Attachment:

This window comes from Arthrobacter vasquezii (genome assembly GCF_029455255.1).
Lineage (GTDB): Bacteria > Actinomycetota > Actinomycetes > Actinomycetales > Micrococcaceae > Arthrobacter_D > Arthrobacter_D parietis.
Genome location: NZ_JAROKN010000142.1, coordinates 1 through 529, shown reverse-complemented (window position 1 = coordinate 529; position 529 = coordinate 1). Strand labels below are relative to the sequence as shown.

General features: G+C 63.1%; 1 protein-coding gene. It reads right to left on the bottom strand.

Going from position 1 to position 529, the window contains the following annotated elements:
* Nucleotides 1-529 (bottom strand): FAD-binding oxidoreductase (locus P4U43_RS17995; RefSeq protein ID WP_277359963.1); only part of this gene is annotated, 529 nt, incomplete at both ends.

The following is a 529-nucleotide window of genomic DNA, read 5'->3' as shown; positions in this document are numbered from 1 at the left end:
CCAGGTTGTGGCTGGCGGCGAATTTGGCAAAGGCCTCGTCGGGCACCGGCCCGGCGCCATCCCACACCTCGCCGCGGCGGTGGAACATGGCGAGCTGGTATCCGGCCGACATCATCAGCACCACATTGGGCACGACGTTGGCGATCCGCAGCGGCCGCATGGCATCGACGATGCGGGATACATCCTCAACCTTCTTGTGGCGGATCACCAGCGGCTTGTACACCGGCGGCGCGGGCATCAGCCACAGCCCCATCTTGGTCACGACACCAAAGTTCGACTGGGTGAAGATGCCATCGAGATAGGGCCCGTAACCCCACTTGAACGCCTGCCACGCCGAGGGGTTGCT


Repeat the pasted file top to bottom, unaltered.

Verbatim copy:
This window comes from Arthrobacter vasquezii (genome assembly GCF_029455255.1).
Lineage (GTDB): Bacteria > Actinomycetota > Actinomycetes > Actinomycetales > Micrococcaceae > Arthrobacter_D > Arthrobacter_D parietis.
Genome location: NZ_JAROKN010000142.1, coordinates 1 through 529, shown reverse-complemented (window position 1 = coordinate 529; position 529 = coordinate 1). Strand labels below are relative to the sequence as shown.

General features: G+C 63.1%; 1 protein-coding gene. It reads right to left on the bottom strand.

Going from position 1 to position 529, the window contains the following annotated elements:
* Nucleotides 1-529 (bottom strand): FAD-binding oxidoreductase (locus P4U43_RS17995; RefSeq protein ID WP_277359963.1); only part of this gene is annotated, 529 nt, incomplete at both ends.

The following is a 529-nucleotide window of genomic DNA, read 5'->3' as shown; positions in this document are numbered from 1 at the left end:
CCAGGTTGTGGCTGGCGGCGAATTTGGCAAAGGCCTCGTCGGGCACCGGCCCGGCGCCATCCCACACCTCGCCGCGGCGGTGGAACATGGCGAGCTGGTATCCGGCCGACATCATCAGCACCACATTGGGCACGACGTTGGCGATCCGCAGCGGCCGCATGGCATCGACGATGCGGGATACATCCTCAACCTTCTTGTGGCGGATCACCAGCGGCTTGTACACCGGCGGCGCGGGCATCAGCCACAGCCCCATCTTGGTCACGACACCAAAGTTCGACTGGGTGAAGATGCCATCGAGATAGGGCCCGTAACCCCACTTGAACGCCTGCCACGCCGAGGGGTTGCT